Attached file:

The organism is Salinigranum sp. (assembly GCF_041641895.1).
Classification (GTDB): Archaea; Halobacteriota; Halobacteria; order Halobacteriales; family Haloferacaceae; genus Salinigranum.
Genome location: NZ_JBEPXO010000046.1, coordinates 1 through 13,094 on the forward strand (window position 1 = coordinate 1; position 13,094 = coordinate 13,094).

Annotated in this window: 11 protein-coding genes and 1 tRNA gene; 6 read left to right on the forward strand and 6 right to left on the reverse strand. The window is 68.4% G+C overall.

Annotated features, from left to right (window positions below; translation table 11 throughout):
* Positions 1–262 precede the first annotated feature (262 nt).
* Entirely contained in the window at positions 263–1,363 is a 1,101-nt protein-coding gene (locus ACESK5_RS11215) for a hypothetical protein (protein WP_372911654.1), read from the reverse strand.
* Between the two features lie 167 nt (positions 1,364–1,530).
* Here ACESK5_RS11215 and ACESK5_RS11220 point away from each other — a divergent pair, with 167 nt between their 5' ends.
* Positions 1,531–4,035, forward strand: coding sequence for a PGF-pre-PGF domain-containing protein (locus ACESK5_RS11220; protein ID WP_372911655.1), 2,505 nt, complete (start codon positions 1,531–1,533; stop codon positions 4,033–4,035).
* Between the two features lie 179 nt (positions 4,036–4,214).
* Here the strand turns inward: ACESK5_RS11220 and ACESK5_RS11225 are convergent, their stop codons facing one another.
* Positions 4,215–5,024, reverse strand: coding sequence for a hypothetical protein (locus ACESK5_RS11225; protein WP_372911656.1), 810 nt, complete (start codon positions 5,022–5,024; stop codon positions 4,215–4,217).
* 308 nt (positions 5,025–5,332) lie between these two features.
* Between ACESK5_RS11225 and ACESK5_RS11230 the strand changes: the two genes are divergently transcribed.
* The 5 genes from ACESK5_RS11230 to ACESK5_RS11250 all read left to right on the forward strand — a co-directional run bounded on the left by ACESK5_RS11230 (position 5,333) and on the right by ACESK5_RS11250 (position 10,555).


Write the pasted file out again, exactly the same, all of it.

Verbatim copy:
The organism is Salinigranum sp. (assembly GCF_041641895.1).
Classification (GTDB): Archaea; Halobacteriota; Halobacteria; order Halobacteriales; family Haloferacaceae; genus Salinigranum.
Genome location: NZ_JBEPXO010000046.1, coordinates 1 through 13,094 on the forward strand (window position 1 = coordinate 1; position 13,094 = coordinate 13,094).

Annotated in this window: 11 protein-coding genes and 1 tRNA gene; 6 read left to right on the forward strand and 6 right to left on the reverse strand. The window is 68.4% G+C overall.

Annotated features, from left to right (window positions below; translation table 11 throughout):
* Positions 1–262 precede the first annotated feature (262 nt).
* Entirely contained in the window at positions 263–1,363 is a 1,101-nt protein-coding gene (locus ACESK5_RS11215) for a hypothetical protein (protein WP_372911654.1), read from the reverse strand.
* Between the two features lie 167 nt (positions 1,364–1,530).
* Here ACESK5_RS11215 and ACESK5_RS11220 point away from each other — a divergent pair, with 167 nt between their 5' ends.
* Positions 1,531–4,035, forward strand: coding sequence for a PGF-pre-PGF domain-containing protein (locus ACESK5_RS11220; protein ID WP_372911655.1), 2,505 nt, complete (start codon positions 1,531–1,533; stop codon positions 4,033–4,035).
* Between the two features lie 179 nt (positions 4,036–4,214).
* Here the strand turns inward: ACESK5_RS11220 and ACESK5_RS11225 are convergent, their stop codons facing one another.
* Positions 4,215–5,024, reverse strand: coding sequence for a hypothetical protein (locus ACESK5_RS11225; protein WP_372911656.1), 810 nt, complete (start codon positions 5,022–5,024; stop codon positions 4,215–4,217).
* 308 nt (positions 5,025–5,332) lie between these two features.
* Between ACESK5_RS11225 and ACESK5_RS11230 the strand changes: the two genes are divergently transcribed.
* The 5 genes from ACESK5_RS11230 to ACESK5_RS11250 all read left to right on the forward strand — a co-directional run bounded on the left by ACESK5_RS11230 (position 5,333) and on the right by ACESK5_RS11250 (position 10,555).